Desserts choices, including a lemon crème brulee and hot fudge sundae, didnt sound interesting enough to try, so we didnt. Instead we lingered over the last drops of our wine, a Burgundy from the mostly obscure, Burgundy-dominated list. We had to pour it ourselves throughout the meal, but personally I do not mind that. Besides, despite the intended seriousness of the cooking, Greenwood has a casual feel. Wearing a jacket, I was on the cusp of being overdressed.
The casualness extends to the décor and atmosphere of the restaurant. When we arrived for our reservations, very few tables were occupied, and no one was sitting at the restaurants communal table-a large, long 20--seater dividing the dining room in half. Red walls, wooden beams, interesting art, good jazz, and lightweight dividing curtains all make for an inviting setting. Strangely, we were seated at a table right next to one of the few full tables. And when I say right next to, I mean that our small table was about 5 inches from our neighbors small two-top. For those of you who have been to Obelisk and think you know what I am talking about, think again: these tables were closer. It felt rather awkward to sit down so close to a strange couple in a near-empty restaurant, with other tables open that were not so close together. I asked the hostess if we could sit elsewhere, but alas, we were told, all the other tables were reserved and would be full shortly.
Even if this were true, it was the wrong thing for the restaurant to do. With a simple, poor decision about where to seat a customer, the restaurant has to work so much harder to make the experience there enjoyable. In addition, those curtains which looked so charming from the front door, and which to their credit probably help absorb noise, enclosed our two tables and two other (empty) ones, making for an intimate, small area in which we could have a nice, private conversation with the total strangers sitting inches from us.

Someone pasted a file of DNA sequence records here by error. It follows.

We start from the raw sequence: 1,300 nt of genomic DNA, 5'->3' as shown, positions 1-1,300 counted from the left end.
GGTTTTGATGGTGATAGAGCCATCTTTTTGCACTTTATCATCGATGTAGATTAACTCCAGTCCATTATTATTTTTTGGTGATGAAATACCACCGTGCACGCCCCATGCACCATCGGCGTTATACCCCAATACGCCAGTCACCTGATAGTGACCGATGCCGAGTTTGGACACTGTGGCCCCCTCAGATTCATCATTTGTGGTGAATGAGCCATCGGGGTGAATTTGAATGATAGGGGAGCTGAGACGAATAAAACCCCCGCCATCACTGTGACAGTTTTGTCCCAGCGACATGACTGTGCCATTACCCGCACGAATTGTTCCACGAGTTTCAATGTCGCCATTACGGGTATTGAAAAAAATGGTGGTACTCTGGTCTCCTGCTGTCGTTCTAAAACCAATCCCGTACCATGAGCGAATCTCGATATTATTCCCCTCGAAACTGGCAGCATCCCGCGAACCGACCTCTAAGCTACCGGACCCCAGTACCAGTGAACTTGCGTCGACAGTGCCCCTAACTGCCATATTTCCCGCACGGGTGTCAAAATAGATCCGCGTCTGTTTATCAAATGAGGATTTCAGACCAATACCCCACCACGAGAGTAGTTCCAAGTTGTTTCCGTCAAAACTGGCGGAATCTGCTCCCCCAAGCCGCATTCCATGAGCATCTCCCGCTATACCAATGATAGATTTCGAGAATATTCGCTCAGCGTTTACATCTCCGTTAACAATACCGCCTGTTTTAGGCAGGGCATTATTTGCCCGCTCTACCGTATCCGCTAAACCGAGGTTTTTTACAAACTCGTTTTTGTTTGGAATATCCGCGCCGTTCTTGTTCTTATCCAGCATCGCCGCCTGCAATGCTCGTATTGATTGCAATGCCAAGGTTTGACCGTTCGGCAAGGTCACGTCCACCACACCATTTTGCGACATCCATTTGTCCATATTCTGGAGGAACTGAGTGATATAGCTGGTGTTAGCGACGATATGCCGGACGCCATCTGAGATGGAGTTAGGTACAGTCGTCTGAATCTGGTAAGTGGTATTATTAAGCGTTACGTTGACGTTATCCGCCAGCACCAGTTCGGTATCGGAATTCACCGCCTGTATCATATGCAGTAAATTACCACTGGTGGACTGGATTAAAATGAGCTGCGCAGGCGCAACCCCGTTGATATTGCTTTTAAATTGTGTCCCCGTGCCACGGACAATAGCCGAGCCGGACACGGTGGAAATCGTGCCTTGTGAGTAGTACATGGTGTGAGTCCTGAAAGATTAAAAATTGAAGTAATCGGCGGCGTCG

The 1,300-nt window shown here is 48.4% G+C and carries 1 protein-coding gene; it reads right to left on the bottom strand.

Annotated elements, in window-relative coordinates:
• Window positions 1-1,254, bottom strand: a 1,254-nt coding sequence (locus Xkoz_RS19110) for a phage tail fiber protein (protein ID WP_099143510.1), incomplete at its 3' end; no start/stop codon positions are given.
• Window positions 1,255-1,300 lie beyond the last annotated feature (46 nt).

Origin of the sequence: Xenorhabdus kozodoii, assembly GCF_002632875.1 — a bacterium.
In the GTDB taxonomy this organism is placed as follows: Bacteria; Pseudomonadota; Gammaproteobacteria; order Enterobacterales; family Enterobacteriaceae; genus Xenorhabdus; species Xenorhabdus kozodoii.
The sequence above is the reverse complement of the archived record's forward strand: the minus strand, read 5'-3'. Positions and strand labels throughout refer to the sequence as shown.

I became interested in Greenwood when Tom Sietsema of the Washington Post recommended it as a place for folks who missed Rupperts. He cautioned, though, that Rupperts was one of a kind. After our visit to Greenwood, I have to agree. Rupperts was one of a kind. Here are some thoughts about both restaurants:
Like Rupperts, the kitchen at Greenwood seems committed to freshness, changing with the seasons, and innovation, but it just doesnt pull it off as deliciously in its dishes. Then there is the attitude. At Rupperts there was a sense of warmth and, though it may sound strange, togetherness-you and the kitchen and the sommelier were on the same side, coming up with new things for you to like-even composing plates of various things on the menu for vegetarians or others with peculiar dietary preferences. At Greenwood there is a communal table, but it seemed like a stand-in for real togetherness-at least to us. Especially in light of the shrimp debacle. And there was an attention to detail at Rupperts that we missed at Greenwood. Though served with excellent olive oil, the bread at Greenwood was cool and boring. It only served to remind us of the salt bread with farmers cheese, or the hot-off-the-grill walnut bread with cranberry spread we used to get at Rupperts. Oh well.
My visit to the restaurant took place a few weeks ago, prior to the publication of the Posts Fall Dining Guide. Since I have only been once, this review should not be taken as definitive. I know it is much easier to be critical than it is to run a restaurant. Personally, I want more good restaurants to succeed, not merely for themselves, but when there are better restaurants in diverse geographic areas of DC (Greenwood is up on Connecticut by Nebraska Ave.), that makes for a more interesting city. Overall, though, unless I hear some good reasons otherwise, I dont think I will be returning to Greenwood anytime soon. There are too many other places on my to-try list.